Wannabe Congresscritter Will Go To Washington To Stop Evolution Being Shoved Down Children's Throats
Up here in Minnesota, this tundra-dwelling portion of yr Wonkette has to deal with the double indignity of snow STILL being on the ground even as congressional endorsement balloting begins. It's two terrible tastes that taste terrible together. This weekend, Minnesota saw the GOP hurl forward Aaron Miller, a fine upstanding young military vet, to challenge Democratic incumbent Tim Walz. Why does Miller care so much about getting to Washington? So his spawn won't ever be forced to learn how science works, basically.
He also called for more religious freedoms. He repeated his story about his daughter returning home from school because evolution was being taught in her class. He said the teacher admitted to not believing in the scientific theory to his daughter but told her that the government forced him to teach the lesson.
“We should decide what is taught in our schools, not Washington D.C.,” Miller said.
In a veritable exemplar of small-town dryness, the paper goes on to note that "Miller has declined to provide any more information to verify his story." You don't say.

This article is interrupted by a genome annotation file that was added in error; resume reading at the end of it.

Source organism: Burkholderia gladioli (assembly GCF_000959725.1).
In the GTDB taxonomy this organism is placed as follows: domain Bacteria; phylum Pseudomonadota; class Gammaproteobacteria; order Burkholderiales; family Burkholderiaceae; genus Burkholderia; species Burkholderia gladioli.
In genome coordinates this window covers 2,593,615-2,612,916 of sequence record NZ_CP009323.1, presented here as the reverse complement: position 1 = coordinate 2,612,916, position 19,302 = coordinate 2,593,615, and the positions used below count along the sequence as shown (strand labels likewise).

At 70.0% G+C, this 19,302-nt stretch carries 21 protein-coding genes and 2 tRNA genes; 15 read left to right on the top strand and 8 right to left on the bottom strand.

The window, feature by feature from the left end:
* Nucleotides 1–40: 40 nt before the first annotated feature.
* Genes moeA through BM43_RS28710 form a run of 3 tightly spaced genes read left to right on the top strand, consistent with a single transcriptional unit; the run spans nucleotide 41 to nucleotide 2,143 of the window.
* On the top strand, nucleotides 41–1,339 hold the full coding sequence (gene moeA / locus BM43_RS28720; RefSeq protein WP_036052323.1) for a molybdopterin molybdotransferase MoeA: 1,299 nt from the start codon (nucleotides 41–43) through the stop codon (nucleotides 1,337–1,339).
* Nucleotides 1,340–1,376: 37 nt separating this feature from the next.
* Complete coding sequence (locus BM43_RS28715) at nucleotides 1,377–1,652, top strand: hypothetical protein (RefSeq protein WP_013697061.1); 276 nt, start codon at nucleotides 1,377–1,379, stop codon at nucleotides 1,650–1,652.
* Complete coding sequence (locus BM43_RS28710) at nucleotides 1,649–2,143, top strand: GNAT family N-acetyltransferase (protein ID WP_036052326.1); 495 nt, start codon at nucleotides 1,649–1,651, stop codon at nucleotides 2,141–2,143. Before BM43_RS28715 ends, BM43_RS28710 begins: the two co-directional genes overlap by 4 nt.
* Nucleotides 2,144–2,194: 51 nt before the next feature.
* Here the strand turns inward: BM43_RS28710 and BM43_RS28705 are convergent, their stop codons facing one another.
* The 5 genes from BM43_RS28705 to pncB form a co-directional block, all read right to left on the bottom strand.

Sadly, Miller will probably get a decent chunk of mouth-breathers yelling "YEE HAW DAMN STRAIGHT" about how Washington shouldn't cram evolution down their children's throats. That of itself is dumb and regrettable enough, but what is likely worse in this case is that Washington isn't the one trying to make his little darlings open wide and receive a faith-threatening infusion of science, because the science learnin' standards in Minnesota are set by Minnesota. So weird to think that a GOP candidate is yelling at something of which he knows nothing, right??
We kid, we kid. Compared to the 2012 GOP candidate for the seat, Miller is a veritable Neil Degrasse Tyson. Truly, the previous candidate was so amazing we're befuddled by the fact that he somehow never won office. Ladies and gents, let us remind you of the glory of Allen Quist.
Quist [...] remained active in education circles, producing an online curriculum supplement for K-12 educators, designed to provide "accurate and exciting new information for teachers and other interested persons."
One section asks this leading question: "Did dinosaurs and people live at the same time, and why do so many recently discovered ancient art works accurately picture dinosaurs?" The answer is a resounding "yes." "The only reasonable explanation for the stegosaurus carved in stone on the wall of the Cambodian temple is that the artist had either seen a stegosaur or had seen other art works of a stegosaur," Quist writes. "Either way, people and stegosaurs were living at the same time."
Awww. Now we're just kinda sad that guy isn't running. The child-protecting evolution-denier is sort of a pale imitation. We feel rooked.